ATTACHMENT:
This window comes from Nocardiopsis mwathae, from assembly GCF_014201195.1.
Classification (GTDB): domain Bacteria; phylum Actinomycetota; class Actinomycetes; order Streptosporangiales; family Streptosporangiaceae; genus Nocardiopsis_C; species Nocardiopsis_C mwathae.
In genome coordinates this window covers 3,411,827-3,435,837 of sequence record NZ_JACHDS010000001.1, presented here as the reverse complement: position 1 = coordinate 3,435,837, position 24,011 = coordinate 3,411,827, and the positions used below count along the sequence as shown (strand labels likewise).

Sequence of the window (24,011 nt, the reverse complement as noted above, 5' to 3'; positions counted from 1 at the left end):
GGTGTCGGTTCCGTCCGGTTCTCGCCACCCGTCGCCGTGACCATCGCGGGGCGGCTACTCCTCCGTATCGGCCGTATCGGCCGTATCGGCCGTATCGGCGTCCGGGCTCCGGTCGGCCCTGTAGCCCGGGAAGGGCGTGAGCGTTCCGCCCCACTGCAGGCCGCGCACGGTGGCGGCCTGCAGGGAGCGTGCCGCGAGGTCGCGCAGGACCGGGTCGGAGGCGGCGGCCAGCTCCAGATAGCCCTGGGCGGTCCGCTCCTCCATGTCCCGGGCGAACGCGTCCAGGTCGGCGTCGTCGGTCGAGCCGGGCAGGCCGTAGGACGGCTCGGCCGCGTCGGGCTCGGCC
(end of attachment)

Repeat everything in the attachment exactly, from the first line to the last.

This window comes from Nocardiopsis mwathae, from assembly GCF_014201195.1.
Classification (GTDB): domain Bacteria; phylum Actinomycetota; class Actinomycetes; order Streptosporangiales; family Streptosporangiaceae; genus Nocardiopsis_C; species Nocardiopsis_C mwathae.
In genome coordinates this window covers 3,411,827-3,435,837 of sequence record NZ_JACHDS010000001.1, presented here as the reverse complement: position 1 = coordinate 3,435,837, position 24,011 = coordinate 3,411,827, and the positions used below count along the sequence as shown (strand labels likewise).

Sequence of the window (24,011 nt, the reverse complement as noted above, 5' to 3'; positions counted from 1 at the left end):
GGTGTCGGTTCCGTCCGGTTCTCGCCACCCGTCGCCGTGACCATCGCGGGGCGGCTACTCCTCCGTATCGGCCGTATCGGCCGTATCGGCCGTATCGGCGTCCGGGCTCCGGTCGGCCCTGTAGCCCGGGAAGGGCGTGAGCGTTCCGCCCCACTGCAGGCCGCGCACGGTGGCGGCCTGCAGGGAGCGTGCCGCGAGGTCGCGCAGGACCGGGTCGGAGGCGGCGGCCAGCTCCAGATAGCCCTGGGCGGTCCGCTCCTCCATGTCCCGGGCGAACGCGTCCAGGTCGGCGTCGTCGGTCGAGCCGGGCAGGCCGTAGGACGGCTCGGCCGCGTCGGGCTCGGCC